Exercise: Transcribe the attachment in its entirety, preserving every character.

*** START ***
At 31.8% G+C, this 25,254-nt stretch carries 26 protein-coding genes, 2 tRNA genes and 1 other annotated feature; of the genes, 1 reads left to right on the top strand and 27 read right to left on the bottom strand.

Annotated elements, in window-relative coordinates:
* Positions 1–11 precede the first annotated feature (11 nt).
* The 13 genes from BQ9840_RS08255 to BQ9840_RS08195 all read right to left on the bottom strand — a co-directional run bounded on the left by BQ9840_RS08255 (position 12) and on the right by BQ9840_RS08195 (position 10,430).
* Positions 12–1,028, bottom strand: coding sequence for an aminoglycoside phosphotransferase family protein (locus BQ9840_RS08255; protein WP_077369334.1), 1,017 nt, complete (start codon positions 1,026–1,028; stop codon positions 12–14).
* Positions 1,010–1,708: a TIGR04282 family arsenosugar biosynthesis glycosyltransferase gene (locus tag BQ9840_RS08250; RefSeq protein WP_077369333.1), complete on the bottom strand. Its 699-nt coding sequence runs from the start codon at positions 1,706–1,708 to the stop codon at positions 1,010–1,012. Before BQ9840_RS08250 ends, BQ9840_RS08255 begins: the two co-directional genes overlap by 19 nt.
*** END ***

At 31.8% G+C, this 25,254-nt stretch carries 26 protein-coding genes, 2 tRNA genes and 1 other annotated feature; of the genes, 1 reads left to right on the top strand and 27 read right to left on the bottom strand.

Annotated elements, in window-relative coordinates:
* Positions 1–11 precede the first annotated feature (11 nt).
* The 13 genes from BQ9840_RS08255 to BQ9840_RS08195 all read right to left on the bottom strand — a co-directional run bounded on the left by BQ9840_RS08255 (position 12) and on the right by BQ9840_RS08195 (position 10,430).
* Positions 12–1,028, bottom strand: coding sequence for an aminoglycoside phosphotransferase family protein (locus BQ9840_RS08255; protein WP_077369334.1), 1,017 nt, complete (start codon positions 1,026–1,028; stop codon positions 12–14).
* Positions 1,010–1,708: a TIGR04282 family arsenosugar biosynthesis glycosyltransferase gene (locus tag BQ9840_RS08250; RefSeq protein WP_077369333.1), complete on the bottom strand. Its 699-nt coding sequence runs from the start codon at positions 1,706–1,708 to the stop codon at positions 1,010–1,012. Before BQ9840_RS08250 ends, BQ9840_RS08255 begins: the two co-directional genes overlap by 19 nt.